Singapore is an incredible country once you know and understand its history, development and evolution – its roots. The country went from being raw land with villages and a business port to being a first world country in less than half of a century. Of course, it’s taken effort, lots of reforms and laws.
First thing I noticed after arriving from my delayed flight from Hong Kong was that Singapore is a multiracial, multicultural, multilingual, and multireligious society – Chinese, Malasyians, Indians and more – that have gathered and coped with each other’s existence to develop a country regardless of race, language, or religion. However, although the country has gone from 0 to 100 in a blink of eyes, you can notice that some of its citizens haven’t fully adapted to the country’s current circumstances. But I’m sure they are closer everyday.
The country has a lot to offer. Particularly, I enjoyed that I was able to walk to most places – from Somerset and Orchard to Marina Bay, going through Chinatown and Downtown; as well as other local hidden spots like bars and eateries around Clarke Quay, plus the cultural experience around Little India and Bugis. This was possible mainly because the island is relatively small, and I enjoy walking and taking pictures while traveling.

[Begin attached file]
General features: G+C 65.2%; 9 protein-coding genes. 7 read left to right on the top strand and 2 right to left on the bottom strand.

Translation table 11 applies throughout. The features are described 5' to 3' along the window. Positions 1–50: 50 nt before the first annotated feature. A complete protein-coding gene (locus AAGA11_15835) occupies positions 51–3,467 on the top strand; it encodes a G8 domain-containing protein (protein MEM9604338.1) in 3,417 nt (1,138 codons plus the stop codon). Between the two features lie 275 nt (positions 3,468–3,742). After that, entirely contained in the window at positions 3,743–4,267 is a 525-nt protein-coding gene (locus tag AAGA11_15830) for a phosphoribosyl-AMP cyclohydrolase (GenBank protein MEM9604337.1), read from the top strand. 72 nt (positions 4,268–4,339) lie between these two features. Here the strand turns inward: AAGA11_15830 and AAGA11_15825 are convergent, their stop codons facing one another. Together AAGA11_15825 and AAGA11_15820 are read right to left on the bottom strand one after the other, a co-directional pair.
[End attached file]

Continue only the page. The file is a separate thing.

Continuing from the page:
Taking the MRT trains from Changi Airport to the heart of the city was also very simple, nothing like Tokyo or Seoul’s system. The MRT lines are pretty similar to those in Hong Kong, meaning straightforward to understand and fast.
It feels incredible to be writing this blog post from the heart of Singapore where the Merlion, Marina Bay Sands, and Concert Hall are located at, while I’m doing some people watching 🙂. There’s a feeling of peace and tranquility here. It feels special even with all the tourist taking selfies, having the boyfriends taking them hundred of thousand of pictures while they make Asian signs (seriously haha). Anyhow, I feel fortunate to have these opportunities to keep visiting new places, learning its history, as well as meeting up with friends everywhere I go.
Note: Go to the Singapore National Museum and learn how they’ve built a nation from the ground up in less than 50 years. Or ask locals about the country’s history – I’m sure you’ll be amazed if you’re into history and culture as I am.